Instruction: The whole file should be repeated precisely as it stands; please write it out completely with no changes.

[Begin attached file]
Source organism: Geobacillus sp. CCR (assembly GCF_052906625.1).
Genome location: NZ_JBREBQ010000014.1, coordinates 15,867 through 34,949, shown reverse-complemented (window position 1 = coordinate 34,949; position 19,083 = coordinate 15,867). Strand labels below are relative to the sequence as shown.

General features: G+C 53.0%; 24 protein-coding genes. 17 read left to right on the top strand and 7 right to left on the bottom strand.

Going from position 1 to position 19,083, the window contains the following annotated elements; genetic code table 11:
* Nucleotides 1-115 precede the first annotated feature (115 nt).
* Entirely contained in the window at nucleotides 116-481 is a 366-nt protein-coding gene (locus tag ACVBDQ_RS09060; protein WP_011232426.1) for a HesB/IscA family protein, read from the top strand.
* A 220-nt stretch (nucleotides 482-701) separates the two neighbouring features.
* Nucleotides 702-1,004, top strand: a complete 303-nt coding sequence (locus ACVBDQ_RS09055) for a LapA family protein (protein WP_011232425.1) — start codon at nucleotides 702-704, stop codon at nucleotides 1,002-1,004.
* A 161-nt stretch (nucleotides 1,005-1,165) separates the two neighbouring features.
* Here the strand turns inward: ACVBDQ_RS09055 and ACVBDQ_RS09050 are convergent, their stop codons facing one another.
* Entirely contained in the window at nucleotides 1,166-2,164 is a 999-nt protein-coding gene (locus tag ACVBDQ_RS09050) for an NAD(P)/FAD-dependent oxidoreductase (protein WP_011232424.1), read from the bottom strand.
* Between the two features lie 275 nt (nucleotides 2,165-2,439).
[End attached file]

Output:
Source organism: Geobacillus sp. CCR (assembly GCF_052906625.1).
Genome location: NZ_JBREBQ010000014.1, coordinates 15,867 through 34,949, shown reverse-complemented (window position 1 = coordinate 34,949; position 19,083 = coordinate 15,867). Strand labels below are relative to the sequence as shown.

General features: G+C 53.0%; 24 protein-coding genes. 17 read left to right on the top strand and 7 right to left on the bottom strand.

Going from position 1 to position 19,083, the window contains the following annotated elements; genetic code table 11:
* Nucleotides 1-115 precede the first annotated feature (115 nt).
* Entirely contained in the window at nucleotides 116-481 is a 366-nt protein-coding gene (locus tag ACVBDQ_RS09060; protein WP_011232426.1) for a HesB/IscA family protein, read from the top strand.
* A 220-nt stretch (nucleotides 482-701) separates the two neighbouring features.
* Nucleotides 702-1,004, top strand: a complete 303-nt coding sequence (locus ACVBDQ_RS09055) for a LapA family protein (protein WP_011232425.1) — start codon at nucleotides 702-704, stop codon at nucleotides 1,002-1,004.
* A 161-nt stretch (nucleotides 1,005-1,165) separates the two neighbouring features.
* Here the strand turns inward: ACVBDQ_RS09055 and ACVBDQ_RS09050 are convergent, their stop codons facing one another.
* Entirely contained in the window at nucleotides 1,166-2,164 is a 999-nt protein-coding gene (locus tag ACVBDQ_RS09050) for an NAD(P)/FAD-dependent oxidoreductase (protein WP_011232424.1), read from the bottom strand.
* Between the two features lie 275 nt (nucleotides 2,165-2,439).